We established the model shown in Fig. 3 as a simplified depiction of this admixture process. We used the NXP and IBS populations as the principal contributors and assumed that these populations diverged from one of the HapMap populations. This model includes the parameters of the Out-of-Africa model as well as the time and proportion of admixture (Table 2). We performed one million simulations of this model and followed the pipeline described above to estimate the parameter values, with some additional steps. The discovery set parameters were used to determine the ascertained sites for the Affy 6.0 array in the HapMap samples and summary statistics of the IBS, MXL and NXP chromosomes were calculated at these specific SNPs for each region in the 10 kb loci. As a consequence, the final set of simulated summary statistics included summary statistics from the 10 kb loci set and ascertained sites for the HapMap populations, and from only the ascertained sites for the IBS, MXL and NXP populations.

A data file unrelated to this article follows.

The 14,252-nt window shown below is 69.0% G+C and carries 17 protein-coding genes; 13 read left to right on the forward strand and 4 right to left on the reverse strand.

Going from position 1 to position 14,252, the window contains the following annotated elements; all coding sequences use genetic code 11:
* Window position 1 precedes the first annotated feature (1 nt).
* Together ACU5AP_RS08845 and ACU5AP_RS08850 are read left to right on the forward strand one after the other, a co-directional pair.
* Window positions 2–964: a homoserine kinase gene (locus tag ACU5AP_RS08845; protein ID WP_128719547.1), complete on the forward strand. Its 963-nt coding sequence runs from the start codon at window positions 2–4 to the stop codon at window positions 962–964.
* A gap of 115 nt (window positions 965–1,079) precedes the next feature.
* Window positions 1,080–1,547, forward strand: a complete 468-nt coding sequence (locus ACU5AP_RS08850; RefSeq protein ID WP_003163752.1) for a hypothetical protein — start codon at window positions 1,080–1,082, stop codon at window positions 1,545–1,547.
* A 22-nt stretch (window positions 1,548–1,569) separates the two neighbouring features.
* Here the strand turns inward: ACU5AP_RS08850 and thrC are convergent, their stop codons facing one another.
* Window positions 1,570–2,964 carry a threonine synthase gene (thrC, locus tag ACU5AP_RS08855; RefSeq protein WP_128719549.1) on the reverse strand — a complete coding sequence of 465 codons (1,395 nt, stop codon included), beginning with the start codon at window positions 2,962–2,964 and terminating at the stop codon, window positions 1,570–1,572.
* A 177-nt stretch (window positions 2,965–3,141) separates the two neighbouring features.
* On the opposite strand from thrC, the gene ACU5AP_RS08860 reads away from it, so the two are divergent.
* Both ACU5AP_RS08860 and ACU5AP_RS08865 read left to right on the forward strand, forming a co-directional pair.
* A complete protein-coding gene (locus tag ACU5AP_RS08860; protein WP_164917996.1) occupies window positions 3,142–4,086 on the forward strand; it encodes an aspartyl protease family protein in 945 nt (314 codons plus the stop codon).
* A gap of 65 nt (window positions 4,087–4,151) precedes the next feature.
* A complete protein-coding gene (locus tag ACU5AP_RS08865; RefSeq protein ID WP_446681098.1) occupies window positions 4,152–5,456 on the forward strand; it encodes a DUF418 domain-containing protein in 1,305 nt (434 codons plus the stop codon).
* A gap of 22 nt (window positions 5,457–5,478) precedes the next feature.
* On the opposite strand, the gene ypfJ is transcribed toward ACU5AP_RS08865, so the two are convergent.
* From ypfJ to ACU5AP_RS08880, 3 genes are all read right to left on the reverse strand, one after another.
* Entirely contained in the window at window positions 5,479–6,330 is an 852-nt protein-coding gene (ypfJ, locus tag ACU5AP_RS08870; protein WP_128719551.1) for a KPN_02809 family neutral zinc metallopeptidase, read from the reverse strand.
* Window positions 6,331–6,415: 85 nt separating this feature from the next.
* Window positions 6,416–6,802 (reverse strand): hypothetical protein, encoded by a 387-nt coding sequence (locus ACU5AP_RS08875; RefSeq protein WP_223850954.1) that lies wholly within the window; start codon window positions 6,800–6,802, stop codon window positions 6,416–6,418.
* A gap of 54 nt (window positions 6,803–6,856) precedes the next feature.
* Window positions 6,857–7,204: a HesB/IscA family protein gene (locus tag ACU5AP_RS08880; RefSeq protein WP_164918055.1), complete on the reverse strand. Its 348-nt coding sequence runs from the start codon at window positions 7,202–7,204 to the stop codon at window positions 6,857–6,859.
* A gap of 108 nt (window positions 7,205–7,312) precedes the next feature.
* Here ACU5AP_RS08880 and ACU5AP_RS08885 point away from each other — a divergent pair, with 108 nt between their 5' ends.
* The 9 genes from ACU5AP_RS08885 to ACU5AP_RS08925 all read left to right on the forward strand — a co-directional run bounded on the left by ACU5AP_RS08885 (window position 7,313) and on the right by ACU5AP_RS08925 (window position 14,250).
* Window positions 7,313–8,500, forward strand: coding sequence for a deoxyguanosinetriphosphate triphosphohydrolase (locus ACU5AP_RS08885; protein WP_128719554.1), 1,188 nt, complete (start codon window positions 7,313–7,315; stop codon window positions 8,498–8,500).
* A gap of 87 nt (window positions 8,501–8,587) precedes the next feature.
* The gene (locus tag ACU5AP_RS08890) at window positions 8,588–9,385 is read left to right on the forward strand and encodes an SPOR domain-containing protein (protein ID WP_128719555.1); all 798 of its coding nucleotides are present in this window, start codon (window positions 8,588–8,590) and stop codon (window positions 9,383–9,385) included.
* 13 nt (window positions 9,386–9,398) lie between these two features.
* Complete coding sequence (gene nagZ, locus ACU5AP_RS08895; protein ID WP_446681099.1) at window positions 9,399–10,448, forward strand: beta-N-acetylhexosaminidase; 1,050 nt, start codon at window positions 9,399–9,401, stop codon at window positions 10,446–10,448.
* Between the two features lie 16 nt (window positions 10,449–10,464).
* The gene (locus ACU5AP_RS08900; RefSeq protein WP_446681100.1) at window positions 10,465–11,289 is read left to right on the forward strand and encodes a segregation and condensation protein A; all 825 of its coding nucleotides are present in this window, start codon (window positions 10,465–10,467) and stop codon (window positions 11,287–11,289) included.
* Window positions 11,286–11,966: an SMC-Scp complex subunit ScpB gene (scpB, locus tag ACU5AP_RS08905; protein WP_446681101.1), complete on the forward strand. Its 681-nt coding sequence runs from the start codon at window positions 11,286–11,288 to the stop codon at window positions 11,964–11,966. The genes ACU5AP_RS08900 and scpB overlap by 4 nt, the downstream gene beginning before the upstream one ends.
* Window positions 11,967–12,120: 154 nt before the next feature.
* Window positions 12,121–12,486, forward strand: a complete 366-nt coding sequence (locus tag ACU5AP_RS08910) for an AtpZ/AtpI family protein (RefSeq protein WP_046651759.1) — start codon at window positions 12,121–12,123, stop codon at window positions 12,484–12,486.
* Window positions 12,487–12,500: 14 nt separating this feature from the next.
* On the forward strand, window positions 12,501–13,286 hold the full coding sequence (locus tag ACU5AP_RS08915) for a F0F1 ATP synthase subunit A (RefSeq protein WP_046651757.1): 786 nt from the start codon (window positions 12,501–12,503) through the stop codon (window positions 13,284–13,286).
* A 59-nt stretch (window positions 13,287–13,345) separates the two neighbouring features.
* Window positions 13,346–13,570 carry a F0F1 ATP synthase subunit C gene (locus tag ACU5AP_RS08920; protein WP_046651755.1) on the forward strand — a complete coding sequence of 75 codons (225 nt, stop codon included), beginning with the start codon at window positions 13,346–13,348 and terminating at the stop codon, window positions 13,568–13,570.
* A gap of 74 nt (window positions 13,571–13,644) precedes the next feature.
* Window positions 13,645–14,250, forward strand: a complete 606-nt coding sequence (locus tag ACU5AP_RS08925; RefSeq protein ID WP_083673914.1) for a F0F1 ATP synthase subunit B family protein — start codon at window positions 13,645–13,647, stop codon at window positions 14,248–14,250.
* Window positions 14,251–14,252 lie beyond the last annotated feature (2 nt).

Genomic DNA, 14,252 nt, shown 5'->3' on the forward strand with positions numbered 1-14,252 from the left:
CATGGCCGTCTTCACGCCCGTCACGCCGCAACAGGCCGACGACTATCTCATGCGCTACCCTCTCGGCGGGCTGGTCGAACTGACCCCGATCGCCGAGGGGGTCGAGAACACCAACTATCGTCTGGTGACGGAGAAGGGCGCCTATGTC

Validation and comparison of the pipeline
To validate this method we used simulated summary statistics with their associated known parameter values from each model and treated them as observed data (pseudo-observed datasets). We applied our pipeline to these datasets to verify our ability to successfully recover the true parameter values of each pseudo-observed dataset in the 95% HPDI as reported by ABCtoolbox. In addition, we used our inference pipeline in 1,000 pseudo-observed datasets for each of the tested demographic models to calculate the ration of the posterior estimates and their true value.